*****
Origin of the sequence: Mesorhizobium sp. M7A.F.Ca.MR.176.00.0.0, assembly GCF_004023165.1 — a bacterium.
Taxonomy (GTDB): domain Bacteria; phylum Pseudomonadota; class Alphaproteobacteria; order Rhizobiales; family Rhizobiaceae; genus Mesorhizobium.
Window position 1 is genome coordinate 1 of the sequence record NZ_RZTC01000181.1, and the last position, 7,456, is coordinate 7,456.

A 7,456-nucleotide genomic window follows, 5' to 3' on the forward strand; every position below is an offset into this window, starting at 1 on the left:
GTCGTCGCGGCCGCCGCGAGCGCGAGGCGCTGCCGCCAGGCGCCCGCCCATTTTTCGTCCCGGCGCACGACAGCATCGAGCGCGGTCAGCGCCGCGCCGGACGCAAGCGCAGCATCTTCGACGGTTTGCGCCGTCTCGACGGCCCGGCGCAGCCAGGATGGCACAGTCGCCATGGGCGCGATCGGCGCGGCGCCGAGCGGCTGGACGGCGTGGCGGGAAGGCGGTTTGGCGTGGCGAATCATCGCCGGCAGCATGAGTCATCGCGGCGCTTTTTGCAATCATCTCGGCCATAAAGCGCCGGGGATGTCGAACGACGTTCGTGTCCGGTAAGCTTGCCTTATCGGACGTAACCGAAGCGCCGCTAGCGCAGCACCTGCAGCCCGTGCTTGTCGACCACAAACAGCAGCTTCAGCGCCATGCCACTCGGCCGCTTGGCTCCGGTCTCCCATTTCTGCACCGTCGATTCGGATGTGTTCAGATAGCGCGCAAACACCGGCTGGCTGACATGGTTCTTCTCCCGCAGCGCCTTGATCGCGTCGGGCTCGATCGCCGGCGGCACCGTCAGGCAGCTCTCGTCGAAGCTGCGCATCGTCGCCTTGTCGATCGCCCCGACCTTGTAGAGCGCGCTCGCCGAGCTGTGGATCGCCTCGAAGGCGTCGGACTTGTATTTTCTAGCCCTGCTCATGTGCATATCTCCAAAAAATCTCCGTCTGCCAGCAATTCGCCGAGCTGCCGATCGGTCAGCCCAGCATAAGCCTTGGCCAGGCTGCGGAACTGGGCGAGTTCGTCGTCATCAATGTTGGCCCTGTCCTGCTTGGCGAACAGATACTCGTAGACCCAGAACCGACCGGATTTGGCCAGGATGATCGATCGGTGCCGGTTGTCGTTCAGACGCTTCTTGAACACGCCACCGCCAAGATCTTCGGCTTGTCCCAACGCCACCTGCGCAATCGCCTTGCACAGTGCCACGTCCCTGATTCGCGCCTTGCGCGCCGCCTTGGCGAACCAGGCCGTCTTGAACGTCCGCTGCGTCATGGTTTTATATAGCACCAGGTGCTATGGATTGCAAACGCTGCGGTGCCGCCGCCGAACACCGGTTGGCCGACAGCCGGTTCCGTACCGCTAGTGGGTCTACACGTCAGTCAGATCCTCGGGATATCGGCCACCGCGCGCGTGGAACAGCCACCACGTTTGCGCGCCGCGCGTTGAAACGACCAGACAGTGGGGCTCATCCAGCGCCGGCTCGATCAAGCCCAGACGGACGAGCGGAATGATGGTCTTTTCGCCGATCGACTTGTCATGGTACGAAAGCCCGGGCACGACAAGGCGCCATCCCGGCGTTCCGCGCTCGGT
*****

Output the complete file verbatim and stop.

Origin of the sequence: Mesorhizobium sp. M7A.F.Ca.MR.176.00.0.0, assembly GCF_004023165.1 — a bacterium.
Taxonomy (GTDB): domain Bacteria; phylum Pseudomonadota; class Alphaproteobacteria; order Rhizobiales; family Rhizobiaceae; genus Mesorhizobium.
Window position 1 is genome coordinate 1 of the sequence record NZ_RZTC01000181.1, and the last position, 7,456, is coordinate 7,456.

A 7,456-nucleotide genomic window follows, 5' to 3' on the forward strand; every position below is an offset into this window, starting at 1 on the left:
GTCGTCGCGGCCGCCGCGAGCGCGAGGCGCTGCCGCCAGGCGCCCGCCCATTTTTCGTCCCGGCGCACGACAGCATCGAGCGCGGTCAGCGCCGCGCCGGACGCAAGCGCAGCATCTTCGACGGTTTGCGCCGTCTCGACGGCCCGGCGCAGCCAGGATGGCACAGTCGCCATGGGCGCGATCGGCGCGGCGCCGAGCGGCTGGACGGCGTGGCGGGAAGGCGGTTTGGCGTGGCGAATCATCGCCGGCAGCATGAGTCATCGCGGCGCTTTTTGCAATCATCTCGGCCATAAAGCGCCGGGGATGTCGAACGACGTTCGTGTCCGGTAAGCTTGCCTTATCGGACGTAACCGAAGCGCCGCTAGCGCAGCACCTGCAGCCCGTGCTTGTCGACCACAAACAGCAGCTTCAGCGCCATGCCACTCGGCCGCTTGGCTCCGGTCTCCCATTTCTGCACCGTCGATTCGGATGTGTTCAGATAGCGCGCAAACACCGGCTGGCTGACATGGTTCTTCTCCCGCAGCGCCTTGATCGCGTCGGGCTCGATCGCCGGCGGCACCGTCAGGCAGCTCTCGTCGAAGCTGCGCATCGTCGCCTTGTCGATCGCCCCGACCTTGTAGAGCGCGCTCGCCGAGCTGTGGATCGCCTCGAAGGCGTCGGACTTGTATTTTCTAGCCCTGCTCATGTGCATATCTCCAAAAAATCTCCGTCTGCCAGCAATTCGCCGAGCTGCCGATCGGTCAGCCCAGCATAAGCCTTGGCCAGGCTGCGGAACTGGGCGAGTTCGTCGTCATCAATGTTGGCCCTGTCCTGCTTGGCGAACAGATACTCGTAGACCCAGAACCGACCGGATTTGGCCAGGATGATCGATCGGTGCCGGTTGTCGTTCAGACGCTTCTTGAACACGCCACCGCCAAGATCTTCGGCTTGTCCCAACGCCACCTGCGCAATCGCCTTGCACAGTGCCACGTCCCTGATTCGCGCCTTGCGCGCCGCCTTGGCGAACCAGGCCGTCTTGAACGTCCGCTGCGTCATGGTTTTATATAGCACCAGGTGCTATGGATTGCAAACGCTGCGGTGCCGCCGCCGAACACCGGTTGGCCGACAGCCGGTTCCGTACCGCTAGTGGGTCTACACGTCAGTCAGATCCTCGGGATATCGGCCACCGCGCGCGTGGAACAGCCACCACGTTTGCGCGCCGCGCGTTGAAACGACCAGACAGTGGGGCTCATCCAGCGCCGGCTCGATCAAGCCCAGACGGACGAGCGGAATGATGGTCTTTTCGCCGATCGACTTGTCATGGTACGAAAGCCCGGGCACGACAAGGCGCCATCCCGGCGTTCCGCGCTCGGT